20 Years and Counting: Falling in Love Intuitively

IMG_2990I’m glad I had the opportunity to “find a man” when I was in my early 20s.

I’m glad I fell in love in my youth.

I’m glad I fell in love when I was younger because I was  not as conscious of all of the things I wanted and needed. All I knew is that this guy is a cool dude. He likes hanging out, having a drink or two, or four and walking in the rain. He was about to graduate with an accounting degree and wanted to work on a cruise ship.

I thought that was brave. I mean who finishes undergrad and then aspires to work on a cruise ship?

I didn’t have the list that so many of my friends over 25, 35, 45 seem to currently have. I didn’t even have the list that has accumulated after two decades of marriage.

I wasn’t thinking about if he saved money or if he had a 401k. He made about 27k at first, and he spent most of his money. I wasn’t consciously thinking about how or if he would love our future kids. We eventually had two daughters; he avidly watches Avatar with one and advises the other about the importance of self-respect. I wasn’t worried about if he would clean the house or take my car to the shop. He ended up being obsessive about cleaning, at first, and he rarely serviced any of my cars. I wasn’t concerned about if he’d support my future goals. He does. Always.

He played tennis and I barely ran across the street even if I saw a car coming. He only ate rice for lunch and dinner, while I devoured several servings of any and everything in front of him. One of our first dates was to Red Lobster. Because he didn’t have enough money, he let me eat what I wanted while he ate salad and cheddar biscuits. I didn’t condemn him for not having money, cause he was 23. Plus, I didn’t have any money either.

I didn’t follow a 90-day rule.

I didn’t care if he believed in God, was a Christian or an atheist. Our philosophies about a higher power developed and intertwined like violet Wisteria on a white trellis. Most days we would just be. We would talk about hypothetical situations and what-ifs grew to be realities.

I didn’t read a bunch of magazines (or blogs) about how to get a man, how to keep a man, how to stop your man from cheating.

I’m glad I fell in love in my youth because I had the time and space to follow my intuition and my heart each step of the way.

Image. ©2013 K E Garland. All Rights Reserved.
Image. ©2013 K E Garland. All Rights Reserved.

And that’s what I’ve been doing for the past 20 years of our marriage.

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75 thoughts on “20 Years and Counting: Falling in Love Intuitively

  1. My initial thoughts on reading this were OMG this is beautifuuuuuuuuuuuuuuul. I almost teared up at the emotions that it elicited from me. Now let me put the other side (don’t worry, not going to burst your ballon), I absolutely never believed in marriage and all that stuff all because of one particular marriage I had privy to. I will not supply any more details here because it’s just so in the PAST where it firmly belongs. BUT when I read this, it’s almost as if my parent’s marriage (Oh dear, didn’t I say I wasn’t going to mention this??), was a mirage. I began to see wedding dresses, flutes of champagne, white doves cooing, wedding cake, milestone anniversaries, eternity rings, the wedding night. OK, let me stop there. You have restored my belief. I loved every word of this. I loved the poetry of it. I loved the way it flowed. Damn! I just love this post! 🙂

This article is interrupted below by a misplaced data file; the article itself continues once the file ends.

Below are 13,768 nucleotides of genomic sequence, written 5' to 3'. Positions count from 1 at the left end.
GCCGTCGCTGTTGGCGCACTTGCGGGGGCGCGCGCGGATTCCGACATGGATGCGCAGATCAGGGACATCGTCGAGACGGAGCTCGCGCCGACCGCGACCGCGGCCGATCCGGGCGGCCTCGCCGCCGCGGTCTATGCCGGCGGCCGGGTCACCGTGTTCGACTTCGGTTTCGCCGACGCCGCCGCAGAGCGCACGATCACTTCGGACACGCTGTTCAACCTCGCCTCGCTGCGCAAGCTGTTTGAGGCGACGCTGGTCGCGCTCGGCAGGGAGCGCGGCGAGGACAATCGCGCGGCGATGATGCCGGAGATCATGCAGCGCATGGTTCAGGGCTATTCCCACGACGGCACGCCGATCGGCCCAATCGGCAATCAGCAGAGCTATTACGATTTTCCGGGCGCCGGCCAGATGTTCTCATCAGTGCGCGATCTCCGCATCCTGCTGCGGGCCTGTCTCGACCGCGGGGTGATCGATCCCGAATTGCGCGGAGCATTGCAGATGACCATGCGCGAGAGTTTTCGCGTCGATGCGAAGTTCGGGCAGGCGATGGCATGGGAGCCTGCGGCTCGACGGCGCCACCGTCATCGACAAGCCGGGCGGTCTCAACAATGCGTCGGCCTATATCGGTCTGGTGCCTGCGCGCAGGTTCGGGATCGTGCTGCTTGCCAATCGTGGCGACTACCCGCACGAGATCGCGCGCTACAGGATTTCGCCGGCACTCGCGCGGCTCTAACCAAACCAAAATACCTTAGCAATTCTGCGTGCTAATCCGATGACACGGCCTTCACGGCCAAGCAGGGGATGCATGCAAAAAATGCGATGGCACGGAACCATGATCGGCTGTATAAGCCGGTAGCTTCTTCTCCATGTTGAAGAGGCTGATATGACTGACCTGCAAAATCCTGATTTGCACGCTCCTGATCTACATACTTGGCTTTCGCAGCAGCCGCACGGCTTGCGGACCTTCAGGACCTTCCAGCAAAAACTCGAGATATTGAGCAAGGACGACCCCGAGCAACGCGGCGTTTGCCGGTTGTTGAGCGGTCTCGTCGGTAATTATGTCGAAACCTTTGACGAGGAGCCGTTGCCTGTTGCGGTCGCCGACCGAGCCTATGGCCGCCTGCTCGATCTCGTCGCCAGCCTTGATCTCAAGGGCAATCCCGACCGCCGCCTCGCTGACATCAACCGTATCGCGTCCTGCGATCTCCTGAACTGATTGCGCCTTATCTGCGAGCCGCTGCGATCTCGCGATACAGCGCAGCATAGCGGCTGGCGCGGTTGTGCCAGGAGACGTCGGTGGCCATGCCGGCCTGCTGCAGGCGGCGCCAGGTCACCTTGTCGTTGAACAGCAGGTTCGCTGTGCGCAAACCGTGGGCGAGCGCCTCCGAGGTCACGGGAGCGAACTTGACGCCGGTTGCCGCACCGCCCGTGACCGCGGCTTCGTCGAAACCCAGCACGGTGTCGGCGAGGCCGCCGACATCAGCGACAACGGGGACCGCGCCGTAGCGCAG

Liked by 1 person

    1. Thanks Marie! I thought I was going to have more to say, but I’m really glad you feel this way. It’s all a mirage, an illusion, you know? We grow and decide which illusions we want to believe in and which we’d rather forget. I’m glad that this one provided some happy feels, especially on your birthday 😉

      Liked by 1 person

      1. Yes, Kathy this did provide me with happy feels as you put it so nicely. And I’m so thankful I read it and perhaps I NEEDED to read that for part of my own self-growth. For so long I have had a very negative view of relationships/marriage that I can see now has been completely skewed due to my own negative experiences. Reading your post with fresh eyes and a newfound openness I was completely caught up in the dream. And yes it is to some extent an illusion and a mirage. But if you look at the concept of a dream, isn’t it that you wake up and are thankful that it was just a dream? Or sometimes you wake up from a dream that was so good that you’re sorry to wake up and you wish you could continue the dream? Reality is what you make of it: you can choose to live in a dream state or you can face up to harsh reality, OR you can dip your toe into whatever suits you: some days you cam embrace the dream parts and other days you can wake up to the harsh realities. Life/relationships/marriage are never 100% perfect, but it is always better to focus on the positives rather than the negatives. Your post allowed me to do just that. Although your post made me feel wonderful, I was aware that it wasn’t all cream cakes and fizzy pop – there might be the bowl of lumpy porridge there too, Please forgive my analogy, it’s the best I could come up with this morning. 🙂

        Liked by 1 person